Home World Letters: Rishi Sunak left an impression of hope for post-coronavirus Britain

Letters: Rishi Sunak left an impression of hope for post-coronavirus Britain

by drbyos

SIR – Rishi Sunak has been impressive. It was difficult to believe that he had been a registrar for only a few weeks. He had a good knowledge of all areas of spending and taxation and developed convincing arguments, for example on the importance of entrepreneurs.

On the contrary, Jeremy Corbyn had nothing new to say. Conservatives offer hope, while work offers nothing.

Barry Smith
Loughborough, Leicestershire

SIR – I thought Rishi Sunak had made a wonderful budget speech. I wasn’t able to absorb all the figures, but it was the confidence that exuded and the optimism for everything.

I can’t remember a budget speech with something like his hope. However, he said nothing to encourage me to read John McDonnell’s “fairy tale”, Economics for the Many.

Bob Wallace
Hurstpierpoint, West Sussex

SIR – I saw Jeremy Corbyn’s answer to the budget. He was saying that his colleagues behind were chatting, texting and, at some point, passing a couple of books to sign. Maybe it was a starting gift.

David Lovie
Barrow upon Trent, Derbyshire

SIR – I was surprised that, in their budget responses, Jeremy Corbyn and Ian Blackford (eventually) nagged Boris Johnson for Tory’s past sins.

It seemed that they had lost the incredible political “trick” that he brought out: he claims, and is believed, to lead a new Tory government with no sins to answer for, because it has no connection with the remaining administrations of Cameron and May.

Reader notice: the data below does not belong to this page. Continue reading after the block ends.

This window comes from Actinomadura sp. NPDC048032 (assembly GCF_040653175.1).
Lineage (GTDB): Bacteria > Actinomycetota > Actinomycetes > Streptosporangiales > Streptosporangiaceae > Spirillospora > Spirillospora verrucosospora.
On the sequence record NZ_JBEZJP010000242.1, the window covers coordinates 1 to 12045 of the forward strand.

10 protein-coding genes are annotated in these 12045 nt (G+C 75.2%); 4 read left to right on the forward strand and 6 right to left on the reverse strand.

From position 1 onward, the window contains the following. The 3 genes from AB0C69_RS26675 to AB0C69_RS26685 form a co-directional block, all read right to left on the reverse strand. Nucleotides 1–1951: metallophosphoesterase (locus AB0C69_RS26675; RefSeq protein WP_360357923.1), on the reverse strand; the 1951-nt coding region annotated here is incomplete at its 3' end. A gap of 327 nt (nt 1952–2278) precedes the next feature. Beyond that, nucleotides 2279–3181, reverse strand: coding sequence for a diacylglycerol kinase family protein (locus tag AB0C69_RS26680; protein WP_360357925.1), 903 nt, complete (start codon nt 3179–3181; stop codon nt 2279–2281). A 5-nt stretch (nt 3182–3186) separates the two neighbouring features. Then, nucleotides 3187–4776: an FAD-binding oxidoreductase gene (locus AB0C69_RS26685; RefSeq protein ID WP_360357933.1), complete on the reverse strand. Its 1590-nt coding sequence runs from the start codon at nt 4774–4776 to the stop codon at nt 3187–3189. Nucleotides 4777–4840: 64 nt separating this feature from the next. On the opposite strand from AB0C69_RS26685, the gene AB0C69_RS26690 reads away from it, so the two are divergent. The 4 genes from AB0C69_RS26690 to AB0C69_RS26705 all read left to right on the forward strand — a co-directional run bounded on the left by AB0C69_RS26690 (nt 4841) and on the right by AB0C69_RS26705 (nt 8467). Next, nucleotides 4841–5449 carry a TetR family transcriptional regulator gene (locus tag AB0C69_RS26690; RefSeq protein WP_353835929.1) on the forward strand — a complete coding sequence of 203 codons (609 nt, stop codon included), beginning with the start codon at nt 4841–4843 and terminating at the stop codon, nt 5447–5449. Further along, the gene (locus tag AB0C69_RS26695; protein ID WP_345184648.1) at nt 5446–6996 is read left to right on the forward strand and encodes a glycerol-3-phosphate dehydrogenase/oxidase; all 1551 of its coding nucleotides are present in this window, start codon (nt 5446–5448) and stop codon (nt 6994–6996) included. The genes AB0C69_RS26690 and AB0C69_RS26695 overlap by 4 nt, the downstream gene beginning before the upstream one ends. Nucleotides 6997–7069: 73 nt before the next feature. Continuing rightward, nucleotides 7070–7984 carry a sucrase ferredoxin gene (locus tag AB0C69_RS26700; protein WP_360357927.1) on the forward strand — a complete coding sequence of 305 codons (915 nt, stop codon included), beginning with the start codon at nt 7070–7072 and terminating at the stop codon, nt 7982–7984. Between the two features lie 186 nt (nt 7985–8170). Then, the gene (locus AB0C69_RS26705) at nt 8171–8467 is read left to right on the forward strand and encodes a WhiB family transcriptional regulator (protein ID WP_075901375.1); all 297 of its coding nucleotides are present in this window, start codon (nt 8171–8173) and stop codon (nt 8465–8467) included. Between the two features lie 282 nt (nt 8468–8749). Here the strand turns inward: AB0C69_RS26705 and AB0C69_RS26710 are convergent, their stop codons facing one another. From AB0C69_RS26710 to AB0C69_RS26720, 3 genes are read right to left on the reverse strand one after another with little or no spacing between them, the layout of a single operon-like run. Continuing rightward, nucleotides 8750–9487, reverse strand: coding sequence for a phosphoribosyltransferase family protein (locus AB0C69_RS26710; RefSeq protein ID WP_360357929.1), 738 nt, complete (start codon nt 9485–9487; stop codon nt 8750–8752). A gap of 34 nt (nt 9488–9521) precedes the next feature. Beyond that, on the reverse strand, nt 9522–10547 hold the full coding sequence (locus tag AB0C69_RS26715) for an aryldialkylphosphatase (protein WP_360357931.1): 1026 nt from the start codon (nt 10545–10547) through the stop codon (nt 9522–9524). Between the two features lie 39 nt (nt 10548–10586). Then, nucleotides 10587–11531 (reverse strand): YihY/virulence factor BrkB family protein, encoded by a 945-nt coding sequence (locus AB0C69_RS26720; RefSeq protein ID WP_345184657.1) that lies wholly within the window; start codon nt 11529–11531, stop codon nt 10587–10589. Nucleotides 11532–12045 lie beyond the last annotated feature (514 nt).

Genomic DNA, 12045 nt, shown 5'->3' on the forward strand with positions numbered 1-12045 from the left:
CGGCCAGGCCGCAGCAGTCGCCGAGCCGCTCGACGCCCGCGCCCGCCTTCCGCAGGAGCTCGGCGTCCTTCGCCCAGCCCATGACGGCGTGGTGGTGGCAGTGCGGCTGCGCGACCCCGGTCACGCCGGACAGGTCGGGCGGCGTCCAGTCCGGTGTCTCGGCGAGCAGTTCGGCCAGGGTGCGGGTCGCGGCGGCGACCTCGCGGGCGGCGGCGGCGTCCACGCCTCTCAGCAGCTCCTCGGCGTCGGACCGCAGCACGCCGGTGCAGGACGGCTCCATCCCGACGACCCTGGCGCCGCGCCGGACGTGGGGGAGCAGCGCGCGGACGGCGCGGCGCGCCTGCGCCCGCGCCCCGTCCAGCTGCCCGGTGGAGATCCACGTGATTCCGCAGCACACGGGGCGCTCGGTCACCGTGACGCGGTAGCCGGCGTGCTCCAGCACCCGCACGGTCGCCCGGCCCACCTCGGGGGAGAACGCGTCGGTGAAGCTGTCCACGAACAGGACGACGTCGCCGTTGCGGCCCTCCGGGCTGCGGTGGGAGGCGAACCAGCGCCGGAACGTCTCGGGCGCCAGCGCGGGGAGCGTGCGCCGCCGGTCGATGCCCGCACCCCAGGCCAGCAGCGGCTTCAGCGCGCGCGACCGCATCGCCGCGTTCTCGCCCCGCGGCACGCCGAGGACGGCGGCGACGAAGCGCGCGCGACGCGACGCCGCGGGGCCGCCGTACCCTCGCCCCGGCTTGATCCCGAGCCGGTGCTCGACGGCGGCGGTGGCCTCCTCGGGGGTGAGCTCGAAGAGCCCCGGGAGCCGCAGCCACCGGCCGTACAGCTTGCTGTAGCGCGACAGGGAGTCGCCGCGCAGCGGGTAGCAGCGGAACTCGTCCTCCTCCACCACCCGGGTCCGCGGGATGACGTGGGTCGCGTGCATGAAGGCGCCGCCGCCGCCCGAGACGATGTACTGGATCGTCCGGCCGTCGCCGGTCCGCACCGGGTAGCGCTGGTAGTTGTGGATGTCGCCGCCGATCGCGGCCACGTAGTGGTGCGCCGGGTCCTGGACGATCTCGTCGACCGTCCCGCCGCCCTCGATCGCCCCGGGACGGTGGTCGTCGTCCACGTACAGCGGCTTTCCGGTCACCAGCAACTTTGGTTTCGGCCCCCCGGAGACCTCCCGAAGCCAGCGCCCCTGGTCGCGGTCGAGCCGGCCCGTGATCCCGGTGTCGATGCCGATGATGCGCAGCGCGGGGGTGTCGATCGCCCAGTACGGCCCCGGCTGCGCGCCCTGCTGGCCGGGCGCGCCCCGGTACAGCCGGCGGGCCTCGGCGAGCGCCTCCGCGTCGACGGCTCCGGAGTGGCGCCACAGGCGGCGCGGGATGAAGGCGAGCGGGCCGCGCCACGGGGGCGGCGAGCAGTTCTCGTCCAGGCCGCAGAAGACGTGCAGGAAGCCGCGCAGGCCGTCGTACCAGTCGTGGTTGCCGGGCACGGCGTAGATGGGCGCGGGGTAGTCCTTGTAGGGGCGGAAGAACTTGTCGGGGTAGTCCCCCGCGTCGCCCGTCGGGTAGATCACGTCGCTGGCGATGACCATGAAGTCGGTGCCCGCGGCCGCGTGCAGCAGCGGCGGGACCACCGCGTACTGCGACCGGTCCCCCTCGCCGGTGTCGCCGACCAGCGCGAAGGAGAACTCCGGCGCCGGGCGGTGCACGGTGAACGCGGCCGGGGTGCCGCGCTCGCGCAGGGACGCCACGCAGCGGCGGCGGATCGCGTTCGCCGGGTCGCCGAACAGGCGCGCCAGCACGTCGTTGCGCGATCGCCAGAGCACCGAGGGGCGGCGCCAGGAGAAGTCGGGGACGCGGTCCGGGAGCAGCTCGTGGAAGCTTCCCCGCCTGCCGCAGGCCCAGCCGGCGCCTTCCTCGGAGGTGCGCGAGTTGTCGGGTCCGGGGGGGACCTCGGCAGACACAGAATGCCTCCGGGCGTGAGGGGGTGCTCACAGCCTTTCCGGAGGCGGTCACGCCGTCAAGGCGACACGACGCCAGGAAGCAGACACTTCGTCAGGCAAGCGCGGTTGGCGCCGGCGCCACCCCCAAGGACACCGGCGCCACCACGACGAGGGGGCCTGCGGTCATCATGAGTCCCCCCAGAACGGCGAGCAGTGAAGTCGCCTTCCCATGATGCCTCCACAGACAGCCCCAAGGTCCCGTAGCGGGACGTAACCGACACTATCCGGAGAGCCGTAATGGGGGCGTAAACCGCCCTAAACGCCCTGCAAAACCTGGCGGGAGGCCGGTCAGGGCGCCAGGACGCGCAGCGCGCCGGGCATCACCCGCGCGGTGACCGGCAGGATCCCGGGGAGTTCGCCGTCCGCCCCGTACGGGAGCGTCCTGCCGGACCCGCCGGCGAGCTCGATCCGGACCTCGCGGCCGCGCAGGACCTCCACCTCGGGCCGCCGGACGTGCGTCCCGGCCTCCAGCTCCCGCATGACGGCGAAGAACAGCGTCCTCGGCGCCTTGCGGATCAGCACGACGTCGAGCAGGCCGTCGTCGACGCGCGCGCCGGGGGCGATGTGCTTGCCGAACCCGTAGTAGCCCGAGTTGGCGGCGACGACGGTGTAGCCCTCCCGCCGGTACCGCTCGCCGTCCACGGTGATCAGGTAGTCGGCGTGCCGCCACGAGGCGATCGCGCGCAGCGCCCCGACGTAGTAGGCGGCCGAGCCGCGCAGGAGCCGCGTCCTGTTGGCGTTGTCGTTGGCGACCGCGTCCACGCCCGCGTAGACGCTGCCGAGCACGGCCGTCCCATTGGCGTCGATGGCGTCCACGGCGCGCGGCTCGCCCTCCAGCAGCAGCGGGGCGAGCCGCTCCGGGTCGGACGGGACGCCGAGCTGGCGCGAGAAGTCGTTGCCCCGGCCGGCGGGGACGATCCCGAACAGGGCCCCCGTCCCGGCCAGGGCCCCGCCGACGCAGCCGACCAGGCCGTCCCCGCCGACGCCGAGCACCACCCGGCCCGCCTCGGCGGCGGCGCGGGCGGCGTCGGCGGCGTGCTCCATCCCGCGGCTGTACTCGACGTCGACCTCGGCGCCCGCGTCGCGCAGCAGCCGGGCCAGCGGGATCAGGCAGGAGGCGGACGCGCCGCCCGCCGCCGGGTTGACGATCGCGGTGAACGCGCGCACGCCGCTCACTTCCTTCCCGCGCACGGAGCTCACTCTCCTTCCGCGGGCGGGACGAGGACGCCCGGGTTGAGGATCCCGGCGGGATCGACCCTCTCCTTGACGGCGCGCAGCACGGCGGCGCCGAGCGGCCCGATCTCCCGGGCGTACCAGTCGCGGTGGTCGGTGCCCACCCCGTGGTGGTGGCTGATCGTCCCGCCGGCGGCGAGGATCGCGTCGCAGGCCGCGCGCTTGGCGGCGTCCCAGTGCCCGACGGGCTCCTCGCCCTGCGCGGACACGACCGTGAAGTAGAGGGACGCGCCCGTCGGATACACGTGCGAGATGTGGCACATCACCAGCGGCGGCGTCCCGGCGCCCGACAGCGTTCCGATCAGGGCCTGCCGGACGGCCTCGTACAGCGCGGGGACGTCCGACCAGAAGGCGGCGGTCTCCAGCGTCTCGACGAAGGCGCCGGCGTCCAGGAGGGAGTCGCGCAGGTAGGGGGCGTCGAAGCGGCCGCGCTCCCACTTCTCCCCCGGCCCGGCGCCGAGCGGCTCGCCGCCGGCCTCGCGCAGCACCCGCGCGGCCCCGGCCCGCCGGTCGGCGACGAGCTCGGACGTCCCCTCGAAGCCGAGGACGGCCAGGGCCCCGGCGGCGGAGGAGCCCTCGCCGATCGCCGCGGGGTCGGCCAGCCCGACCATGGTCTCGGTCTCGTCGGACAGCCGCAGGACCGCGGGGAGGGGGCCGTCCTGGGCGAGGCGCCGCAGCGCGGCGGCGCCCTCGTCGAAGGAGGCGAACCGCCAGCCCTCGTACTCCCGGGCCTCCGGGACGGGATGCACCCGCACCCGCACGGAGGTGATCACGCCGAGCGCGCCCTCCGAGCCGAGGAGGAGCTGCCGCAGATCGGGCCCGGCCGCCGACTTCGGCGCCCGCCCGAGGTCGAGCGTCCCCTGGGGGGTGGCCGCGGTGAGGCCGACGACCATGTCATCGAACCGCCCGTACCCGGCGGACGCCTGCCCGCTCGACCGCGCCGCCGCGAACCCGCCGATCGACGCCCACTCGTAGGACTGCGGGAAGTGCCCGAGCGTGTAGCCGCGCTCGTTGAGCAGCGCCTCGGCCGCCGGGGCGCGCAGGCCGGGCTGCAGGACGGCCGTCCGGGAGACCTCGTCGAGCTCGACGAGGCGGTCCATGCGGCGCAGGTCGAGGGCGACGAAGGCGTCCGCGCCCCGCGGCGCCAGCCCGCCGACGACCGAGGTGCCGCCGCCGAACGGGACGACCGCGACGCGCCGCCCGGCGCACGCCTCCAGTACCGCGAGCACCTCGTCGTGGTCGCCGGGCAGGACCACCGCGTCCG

The opposition may consider it unfair, but this is the political fact that they must now face.

Jim Sillars

SIR – This is Mark Carney’s final offer to create the fate and darkness he warned us about? Lowering interest rates to 0.25 percent will have the greatest impact on the elderly, who rely on their savings and are more likely to be affected by the virus.

Rick Emerson
Bagshot, Surrey

SIR – It’s nice that banks are considering mortgage holidays for people affected by the coronavirus – but many people who rent may not be able to pay and the owner can rely on this income.

Hannele Marttila
Stamford, Lincolnshire

SIR – The Chancellor confirmed important expenses for rail transport. However, more people will work from home in the future. Obviously there will still be a demand for traditional office space, but it will be smaller than today.

From the situation created by the coronavirus epidemic, it is clear that money must be invested in broadband.

James Nicholson

Trace the infection

A giant cardboard woman wearing a protective mask is exhibited in Valencia, Spain, after the Fallas festival was canceled due to the coronavirus epidemic